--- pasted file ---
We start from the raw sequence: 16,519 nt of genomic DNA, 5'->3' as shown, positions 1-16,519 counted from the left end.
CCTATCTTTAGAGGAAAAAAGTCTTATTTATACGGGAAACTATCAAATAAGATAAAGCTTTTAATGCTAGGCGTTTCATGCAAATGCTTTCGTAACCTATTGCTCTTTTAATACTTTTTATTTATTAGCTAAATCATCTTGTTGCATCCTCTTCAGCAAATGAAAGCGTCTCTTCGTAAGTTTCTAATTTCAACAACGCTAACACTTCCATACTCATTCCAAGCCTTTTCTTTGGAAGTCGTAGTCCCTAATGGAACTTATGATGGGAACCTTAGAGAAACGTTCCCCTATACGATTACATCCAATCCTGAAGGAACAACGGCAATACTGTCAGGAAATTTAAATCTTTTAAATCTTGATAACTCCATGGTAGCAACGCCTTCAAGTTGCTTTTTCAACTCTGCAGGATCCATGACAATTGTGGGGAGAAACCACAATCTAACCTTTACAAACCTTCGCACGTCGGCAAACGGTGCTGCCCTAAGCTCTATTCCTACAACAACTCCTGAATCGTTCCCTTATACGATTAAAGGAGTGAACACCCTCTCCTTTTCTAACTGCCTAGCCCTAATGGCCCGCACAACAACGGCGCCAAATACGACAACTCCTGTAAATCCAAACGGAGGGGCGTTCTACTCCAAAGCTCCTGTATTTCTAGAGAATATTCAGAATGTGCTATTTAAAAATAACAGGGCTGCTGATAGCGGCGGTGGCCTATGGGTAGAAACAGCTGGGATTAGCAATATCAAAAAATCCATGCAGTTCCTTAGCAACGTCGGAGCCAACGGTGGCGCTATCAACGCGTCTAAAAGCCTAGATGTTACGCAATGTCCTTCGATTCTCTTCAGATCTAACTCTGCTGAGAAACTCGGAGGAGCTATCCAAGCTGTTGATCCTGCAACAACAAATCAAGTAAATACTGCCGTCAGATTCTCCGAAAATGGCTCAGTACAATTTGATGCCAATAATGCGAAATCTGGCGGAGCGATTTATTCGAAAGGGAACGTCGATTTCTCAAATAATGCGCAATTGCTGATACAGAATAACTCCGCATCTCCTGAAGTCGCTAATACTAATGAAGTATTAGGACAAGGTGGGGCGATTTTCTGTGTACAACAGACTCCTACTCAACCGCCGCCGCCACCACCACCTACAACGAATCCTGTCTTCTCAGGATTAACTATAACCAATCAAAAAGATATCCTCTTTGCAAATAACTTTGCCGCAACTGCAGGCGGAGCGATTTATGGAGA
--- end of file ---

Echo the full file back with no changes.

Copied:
We start from the raw sequence: 16,519 nt of genomic DNA, 5'->3' as shown, positions 1-16,519 counted from the left end.
CCTATCTTTAGAGGAAAAAAGTCTTATTTATACGGGAAACTATCAAATAAGATAAAGCTTTTAATGCTAGGCGTTTCATGCAAATGCTTTCGTAACCTATTGCTCTTTTAATACTTTTTATTTATTAGCTAAATCATCTTGTTGCATCCTCTTCAGCAAATGAAAGCGTCTCTTCGTAAGTTTCTAATTTCAACAACGCTAACACTTCCATACTCATTCCAAGCCTTTTCTTTGGAAGTCGTAGTCCCTAATGGAACTTATGATGGGAACCTTAGAGAAACGTTCCCCTATACGATTACATCCAATCCTGAAGGAACAACGGCAATACTGTCAGGAAATTTAAATCTTTTAAATCTTGATAACTCCATGGTAGCAACGCCTTCAAGTTGCTTTTTCAACTCTGCAGGATCCATGACAATTGTGGGGAGAAACCACAATCTAACCTTTACAAACCTTCGCACGTCGGCAAACGGTGCTGCCCTAAGCTCTATTCCTACAACAACTCCTGAATCGTTCCCTTATACGATTAAAGGAGTGAACACCCTCTCCTTTTCTAACTGCCTAGCCCTAATGGCCCGCACAACAACGGCGCCAAATACGACAACTCCTGTAAATCCAAACGGAGGGGCGTTCTACTCCAAAGCTCCTGTATTTCTAGAGAATATTCAGAATGTGCTATTTAAAAATAACAGGGCTGCTGATAGCGGCGGTGGCCTATGGGTAGAAACAGCTGGGATTAGCAATATCAAAAAATCCATGCAGTTCCTTAGCAACGTCGGAGCCAACGGTGGCGCTATCAACGCGTCTAAAAGCCTAGATGTTACGCAATGTCCTTCGATTCTCTTCAGATCTAACTCTGCTGAGAAACTCGGAGGAGCTATCCAAGCTGTTGATCCTGCAACAACAAATCAAGTAAATACTGCCGTCAGATTCTCCGAAAATGGCTCAGTACAATTTGATGCCAATAATGCGAAATCTGGCGGAGCGATTTATTCGAAAGGGAACGTCGATTTCTCAAATAATGCGCAATTGCTGATACAGAATAACTCCGCATCTCCTGAAGTCGCTAATACTAATGAAGTATTAGGACAAGGTGGGGCGATTTTCTGTGTACAACAGACTCCTACTCAACCGCCGCCGCCACCACCACCTACAACGAATCCTGTCTTCTCAGGATTAACTATAACCAATCAAAAAGATATCCTCTTTGCAAATAACTTTGCCGCAACTGCAGGCGGAGCGATTTATGGAGA